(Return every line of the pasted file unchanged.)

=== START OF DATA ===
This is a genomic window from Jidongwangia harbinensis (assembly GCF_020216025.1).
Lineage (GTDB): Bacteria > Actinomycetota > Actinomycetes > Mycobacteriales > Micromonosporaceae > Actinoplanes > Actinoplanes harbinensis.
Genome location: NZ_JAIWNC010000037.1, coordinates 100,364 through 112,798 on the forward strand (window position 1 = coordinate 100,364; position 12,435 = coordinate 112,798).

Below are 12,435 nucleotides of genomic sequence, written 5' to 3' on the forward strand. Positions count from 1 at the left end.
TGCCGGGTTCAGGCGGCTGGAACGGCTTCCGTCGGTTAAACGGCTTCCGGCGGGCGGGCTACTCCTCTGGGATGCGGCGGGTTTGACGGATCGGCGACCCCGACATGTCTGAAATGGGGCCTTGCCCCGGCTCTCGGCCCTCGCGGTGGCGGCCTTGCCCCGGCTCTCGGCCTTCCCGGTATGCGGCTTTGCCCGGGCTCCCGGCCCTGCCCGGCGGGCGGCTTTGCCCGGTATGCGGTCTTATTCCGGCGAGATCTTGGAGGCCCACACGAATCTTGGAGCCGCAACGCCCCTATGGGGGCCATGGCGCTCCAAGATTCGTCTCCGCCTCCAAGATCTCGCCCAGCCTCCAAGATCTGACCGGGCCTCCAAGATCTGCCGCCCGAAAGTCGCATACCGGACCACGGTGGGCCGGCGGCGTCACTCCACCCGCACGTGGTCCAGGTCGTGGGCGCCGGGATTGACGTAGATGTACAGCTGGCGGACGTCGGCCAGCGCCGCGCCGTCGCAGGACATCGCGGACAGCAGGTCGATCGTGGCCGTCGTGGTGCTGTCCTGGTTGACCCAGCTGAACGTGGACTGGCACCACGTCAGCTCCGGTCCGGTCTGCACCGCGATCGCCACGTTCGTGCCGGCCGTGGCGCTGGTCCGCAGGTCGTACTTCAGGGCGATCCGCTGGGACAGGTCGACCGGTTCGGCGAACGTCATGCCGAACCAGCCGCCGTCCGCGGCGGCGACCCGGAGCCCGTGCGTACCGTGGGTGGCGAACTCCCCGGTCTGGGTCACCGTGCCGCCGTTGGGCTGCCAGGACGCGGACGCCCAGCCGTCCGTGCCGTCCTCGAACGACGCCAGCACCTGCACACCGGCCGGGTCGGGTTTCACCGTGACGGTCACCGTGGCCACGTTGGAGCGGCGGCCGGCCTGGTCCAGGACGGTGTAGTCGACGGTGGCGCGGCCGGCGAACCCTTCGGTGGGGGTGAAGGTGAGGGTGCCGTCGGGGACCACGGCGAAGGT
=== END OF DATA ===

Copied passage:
This is a genomic window from Jidongwangia harbinensis (assembly GCF_020216025.1).
Lineage (GTDB): Bacteria > Actinomycetota > Actinomycetes > Mycobacteriales > Micromonosporaceae > Actinoplanes > Actinoplanes harbinensis.
Genome location: NZ_JAIWNC010000037.1, coordinates 100,364 through 112,798 on the forward strand (window position 1 = coordinate 100,364; position 12,435 = coordinate 112,798).

Below are 12,435 nucleotides of genomic sequence, written 5' to 3' on the forward strand. Positions count from 1 at the left end.
TGCCGGGTTCAGGCGGCTGGAACGGCTTCCGTCGGTTAAACGGCTTCCGGCGGGCGGGCTACTCCTCTGGGATGCGGCGGGTTTGACGGATCGGCGACCCCGACATGTCTGAAATGGGGCCTTGCCCCGGCTCTCGGCCCTCGCGGTGGCGGCCTTGCCCCGGCTCTCGGCCTTCCCGGTATGCGGCTTTGCCCGGGCTCCCGGCCCTGCCCGGCGGGCGGCTTTGCCCGGTATGCGGTCTTATTCCGGCGAGATCTTGGAGGCCCACACGAATCTTGGAGCCGCAACGCCCCTATGGGGGCCATGGCGCTCCAAGATTCGTCTCCGCCTCCAAGATCTCGCCCAGCCTCCAAGATCTGACCGGGCCTCCAAGATCTGCCGCCCGAAAGTCGCATACCGGACCACGGTGGGCCGGCGGCGTCACTCCACCCGCACGTGGTCCAGGTCGTGGGCGCCGGGATTGACGTAGATGTACAGCTGGCGGACGTCGGCCAGCGCCGCGCCGTCGCAGGACATCGCGGACAGCAGGTCGATCGTGGCCGTCGTGGTGCTGTCCTGGTTGACCCAGCTGAACGTGGACTGGCACCACGTCAGCTCCGGTCCGGTCTGCACCGCGATCGCCACGTTCGTGCCGGCCGTGGCGCTGGTCCGCAGGTCGTACTTCAGGGCGATCCGCTGGGACAGGTCGACCGGTTCGGCGAACGTCATGCCGAACCAGCCGCCGTCCGCGGCGGCGACCCGGAGCCCGTGCGTACCGTGGGTGGCGAACTCCCCGGTCTGGGTCACCGTGCCGCCGTTGGGCTGCCAGGACGCGGACGCCCAGCCGTCCGTGCCGTCCTCGAACGACGCCAGCACCTGCACACCGGCCGGGTCGGGTTTCACCGTGACGGTCACCGTGGCCACGTTGGAGCGGCGGCCGGCCTGGTCCAGGACGGTGTAGTCGACGGTGGCGCGGCCGGCGAACCCTTCGGTGGGGGTGAAGGTGAGGGTGCCGTCGGGGACCACGGCGAAGGT